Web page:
Zunar, the Malaysian cartoonist charged with nine counts of sedition which could net him up to 43 years in prison, got some much-needed international support last month when a United Nations envoy for cultural rights expressed “deep concern” about the case. Just yesterday, however, the Malaysian government once again thumbed its nose at free expression and banned Zunar’s 2015 book Sapuman: Man of Steal.
The latest ban marks the ninth Zunar book condemned by Malaysian authorities. The titular “man of steal” is none other than Prime Minister Najib Razak, who allegedly diverted $700 million from a government investment fund into his personal bank account in what came to be known as the 1MDB scandal. (Sapu is a Malay word meaning to grab or snatch.) Zunar defiantly continues to offer the book for sale on his website, along with Conspiracy to Imprison Anwar which is also officially banned.
Zunar is scheduled to face trial next month on the nine sedition charges which stem from statements that he made on Twitter in February 2015 following the sentencing of opposition leader Anwar Ibrahim on a trumped-up sodomy charge. The cartoonist hinted that the judiciary in that trial had been subject to political pressure or bribery, observing that “the lackeys in black robes are proud of their sentences. The reward from political masters must be plenty.” He then exchanged Twitter barbs — and a cartoon — with Inspector-General of Police Khalid Abu Bakar as officers were en route to arrest him.
Last month UN Special Rapporteur on cultural rights Karima Bennoune made a 10-day visit to Malaysia in order to “assess efforts to implement the right of all people to participate in cultural life,” according to a press release. In a preliminary report following her visit, Bennoune called for the repeal of the country’s Sedition Act–a legacy of its British colonial past–and for all charges against Zunar to be dropped. She added that she and other UN experts would be closely following the cartoonist’s trial, which has been delayed multiple times since 2015.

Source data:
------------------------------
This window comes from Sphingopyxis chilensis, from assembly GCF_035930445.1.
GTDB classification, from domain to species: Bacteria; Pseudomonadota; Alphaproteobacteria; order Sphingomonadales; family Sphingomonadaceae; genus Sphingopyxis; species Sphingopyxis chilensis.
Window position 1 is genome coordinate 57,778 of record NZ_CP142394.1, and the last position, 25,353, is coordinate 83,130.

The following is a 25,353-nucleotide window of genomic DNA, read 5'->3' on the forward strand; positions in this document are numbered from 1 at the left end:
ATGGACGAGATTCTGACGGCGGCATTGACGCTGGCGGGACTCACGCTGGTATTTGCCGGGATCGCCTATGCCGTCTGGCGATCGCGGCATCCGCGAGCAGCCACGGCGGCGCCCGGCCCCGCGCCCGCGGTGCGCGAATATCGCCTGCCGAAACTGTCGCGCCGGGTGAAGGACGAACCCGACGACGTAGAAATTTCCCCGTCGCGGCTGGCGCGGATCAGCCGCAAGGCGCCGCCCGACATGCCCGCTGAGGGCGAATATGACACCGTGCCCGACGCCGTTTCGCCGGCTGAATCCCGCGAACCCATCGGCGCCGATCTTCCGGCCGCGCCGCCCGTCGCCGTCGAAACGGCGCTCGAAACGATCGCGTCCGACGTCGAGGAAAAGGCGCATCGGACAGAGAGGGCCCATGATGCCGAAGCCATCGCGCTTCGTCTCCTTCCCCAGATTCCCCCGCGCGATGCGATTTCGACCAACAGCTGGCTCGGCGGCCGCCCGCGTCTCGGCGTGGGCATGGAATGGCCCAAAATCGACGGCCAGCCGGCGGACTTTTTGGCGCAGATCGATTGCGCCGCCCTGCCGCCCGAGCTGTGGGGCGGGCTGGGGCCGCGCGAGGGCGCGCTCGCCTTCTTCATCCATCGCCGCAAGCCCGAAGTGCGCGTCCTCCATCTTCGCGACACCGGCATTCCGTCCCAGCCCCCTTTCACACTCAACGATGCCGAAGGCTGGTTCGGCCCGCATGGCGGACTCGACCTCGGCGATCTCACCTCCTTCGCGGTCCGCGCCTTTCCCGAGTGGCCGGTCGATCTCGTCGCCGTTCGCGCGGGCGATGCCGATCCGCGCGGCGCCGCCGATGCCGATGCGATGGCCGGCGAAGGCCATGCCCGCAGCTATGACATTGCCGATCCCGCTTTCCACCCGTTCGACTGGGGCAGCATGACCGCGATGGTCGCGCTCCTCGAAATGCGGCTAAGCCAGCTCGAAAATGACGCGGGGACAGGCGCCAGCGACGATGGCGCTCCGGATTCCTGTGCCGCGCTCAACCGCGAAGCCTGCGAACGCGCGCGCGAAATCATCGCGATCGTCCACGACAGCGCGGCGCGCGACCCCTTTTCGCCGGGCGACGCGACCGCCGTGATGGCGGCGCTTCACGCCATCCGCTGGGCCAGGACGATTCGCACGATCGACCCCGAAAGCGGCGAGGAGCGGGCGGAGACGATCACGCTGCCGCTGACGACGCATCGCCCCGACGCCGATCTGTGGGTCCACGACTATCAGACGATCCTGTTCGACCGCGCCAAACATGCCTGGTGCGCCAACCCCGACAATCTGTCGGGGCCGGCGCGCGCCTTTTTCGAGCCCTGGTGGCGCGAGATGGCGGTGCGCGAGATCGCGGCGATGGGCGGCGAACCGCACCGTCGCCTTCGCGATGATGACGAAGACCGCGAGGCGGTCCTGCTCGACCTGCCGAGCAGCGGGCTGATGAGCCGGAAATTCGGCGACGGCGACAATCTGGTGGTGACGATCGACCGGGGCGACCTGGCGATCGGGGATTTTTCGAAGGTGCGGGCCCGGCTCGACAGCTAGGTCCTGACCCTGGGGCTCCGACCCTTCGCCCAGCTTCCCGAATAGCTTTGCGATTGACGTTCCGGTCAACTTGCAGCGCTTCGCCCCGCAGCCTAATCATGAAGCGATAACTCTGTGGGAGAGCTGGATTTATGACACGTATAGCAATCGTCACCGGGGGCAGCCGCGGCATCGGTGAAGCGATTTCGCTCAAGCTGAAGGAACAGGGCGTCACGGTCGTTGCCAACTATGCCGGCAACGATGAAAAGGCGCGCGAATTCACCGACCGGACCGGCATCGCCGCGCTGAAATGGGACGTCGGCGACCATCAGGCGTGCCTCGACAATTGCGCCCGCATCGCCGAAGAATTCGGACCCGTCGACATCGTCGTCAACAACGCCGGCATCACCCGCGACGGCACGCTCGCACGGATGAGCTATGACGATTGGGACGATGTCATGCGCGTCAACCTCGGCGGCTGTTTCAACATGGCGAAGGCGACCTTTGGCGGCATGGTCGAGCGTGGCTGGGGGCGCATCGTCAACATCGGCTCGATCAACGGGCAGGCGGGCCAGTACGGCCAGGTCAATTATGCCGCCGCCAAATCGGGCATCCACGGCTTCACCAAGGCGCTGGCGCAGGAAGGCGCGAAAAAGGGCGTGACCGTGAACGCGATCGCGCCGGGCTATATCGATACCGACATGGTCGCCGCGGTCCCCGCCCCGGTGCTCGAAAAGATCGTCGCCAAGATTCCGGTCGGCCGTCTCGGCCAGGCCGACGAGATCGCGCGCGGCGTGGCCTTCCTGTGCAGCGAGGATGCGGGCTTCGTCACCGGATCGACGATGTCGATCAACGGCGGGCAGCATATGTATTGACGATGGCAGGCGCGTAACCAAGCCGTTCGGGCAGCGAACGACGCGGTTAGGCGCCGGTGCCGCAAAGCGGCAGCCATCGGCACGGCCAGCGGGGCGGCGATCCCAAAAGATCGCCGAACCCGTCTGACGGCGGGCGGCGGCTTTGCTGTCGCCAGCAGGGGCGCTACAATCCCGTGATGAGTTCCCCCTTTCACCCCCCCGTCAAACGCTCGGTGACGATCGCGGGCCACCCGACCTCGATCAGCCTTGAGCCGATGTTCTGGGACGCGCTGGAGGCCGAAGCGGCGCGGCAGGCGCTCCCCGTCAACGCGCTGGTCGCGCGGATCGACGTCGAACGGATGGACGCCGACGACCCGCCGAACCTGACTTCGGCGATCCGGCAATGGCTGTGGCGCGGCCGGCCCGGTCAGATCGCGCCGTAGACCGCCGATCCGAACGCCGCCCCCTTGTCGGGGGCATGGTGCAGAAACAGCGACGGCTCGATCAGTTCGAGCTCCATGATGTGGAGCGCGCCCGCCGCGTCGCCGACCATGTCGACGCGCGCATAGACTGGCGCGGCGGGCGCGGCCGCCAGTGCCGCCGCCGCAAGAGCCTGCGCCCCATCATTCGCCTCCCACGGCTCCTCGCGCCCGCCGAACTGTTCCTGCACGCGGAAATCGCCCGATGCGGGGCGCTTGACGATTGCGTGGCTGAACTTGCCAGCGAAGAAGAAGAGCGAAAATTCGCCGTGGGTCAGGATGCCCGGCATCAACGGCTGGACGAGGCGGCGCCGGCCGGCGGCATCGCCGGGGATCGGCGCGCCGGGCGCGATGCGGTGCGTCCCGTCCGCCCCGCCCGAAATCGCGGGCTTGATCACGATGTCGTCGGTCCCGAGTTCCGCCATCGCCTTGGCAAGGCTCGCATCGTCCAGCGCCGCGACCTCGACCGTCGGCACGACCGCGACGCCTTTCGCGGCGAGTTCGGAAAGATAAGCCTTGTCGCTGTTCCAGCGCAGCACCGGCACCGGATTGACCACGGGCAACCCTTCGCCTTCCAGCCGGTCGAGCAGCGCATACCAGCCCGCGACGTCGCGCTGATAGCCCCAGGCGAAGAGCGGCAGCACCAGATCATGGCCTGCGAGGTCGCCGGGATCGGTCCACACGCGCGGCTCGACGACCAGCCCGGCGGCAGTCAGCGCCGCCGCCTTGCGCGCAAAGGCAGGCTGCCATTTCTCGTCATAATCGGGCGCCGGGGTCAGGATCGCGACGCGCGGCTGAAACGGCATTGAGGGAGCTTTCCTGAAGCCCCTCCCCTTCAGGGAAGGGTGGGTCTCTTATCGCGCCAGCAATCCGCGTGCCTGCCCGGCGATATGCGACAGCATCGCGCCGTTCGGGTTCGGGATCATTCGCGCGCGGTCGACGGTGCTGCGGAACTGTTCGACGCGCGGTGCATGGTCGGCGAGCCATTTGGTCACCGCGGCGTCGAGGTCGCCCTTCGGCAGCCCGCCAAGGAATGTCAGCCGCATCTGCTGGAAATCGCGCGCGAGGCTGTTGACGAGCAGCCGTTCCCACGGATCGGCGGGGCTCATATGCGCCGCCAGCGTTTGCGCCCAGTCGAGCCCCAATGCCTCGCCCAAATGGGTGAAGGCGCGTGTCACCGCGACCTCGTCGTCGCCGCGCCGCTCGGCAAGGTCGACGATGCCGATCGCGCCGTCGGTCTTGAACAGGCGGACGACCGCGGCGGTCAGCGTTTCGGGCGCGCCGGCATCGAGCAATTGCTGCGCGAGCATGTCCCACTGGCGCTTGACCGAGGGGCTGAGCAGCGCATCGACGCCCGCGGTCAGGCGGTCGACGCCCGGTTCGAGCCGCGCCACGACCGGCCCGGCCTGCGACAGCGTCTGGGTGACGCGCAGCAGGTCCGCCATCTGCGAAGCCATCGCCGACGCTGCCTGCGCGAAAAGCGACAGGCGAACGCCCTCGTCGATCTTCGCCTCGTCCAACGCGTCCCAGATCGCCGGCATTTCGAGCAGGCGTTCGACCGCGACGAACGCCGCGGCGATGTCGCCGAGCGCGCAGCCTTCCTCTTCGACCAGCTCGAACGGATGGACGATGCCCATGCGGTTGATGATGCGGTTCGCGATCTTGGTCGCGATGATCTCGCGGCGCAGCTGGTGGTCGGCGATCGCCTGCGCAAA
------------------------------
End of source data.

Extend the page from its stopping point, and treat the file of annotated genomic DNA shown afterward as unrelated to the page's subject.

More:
Meanwhile, Zunar also was given a court date of October 13 for his challenge to a travel ban imposed on him last year. Although the cartoonist had repeatedly rejected the very idea of abandoning the country in order to escape prosecution, Abu Bakar personally ordered last year that he be barred from international travel until the sedition case is resolved. In 2015, Zunar told Vice News that “I want to expose this for my country, not for me alone, and the government will get an official trial. This is my responsibility.”
In response to the Sapuman ban, Zunar posted a statement on his website today that suggests he’s as undaunted as ever:
I would like to reiterate that this ban will not stop me from drawing cartoons to expose corruption and injustice. You can ban my books, you can ban my cartoons, but you cannot ban my mind. When the government is faulty, drawing cartoon is a duty.
He added that he plans to file yet another legal challenge to the latest ban. In 2015, he successfully fought a ban on two other books all the way to Malaysia’s top court.
Contributing Editor Maren Williams is a reference librarian who enjoys free speech and rescue dogs.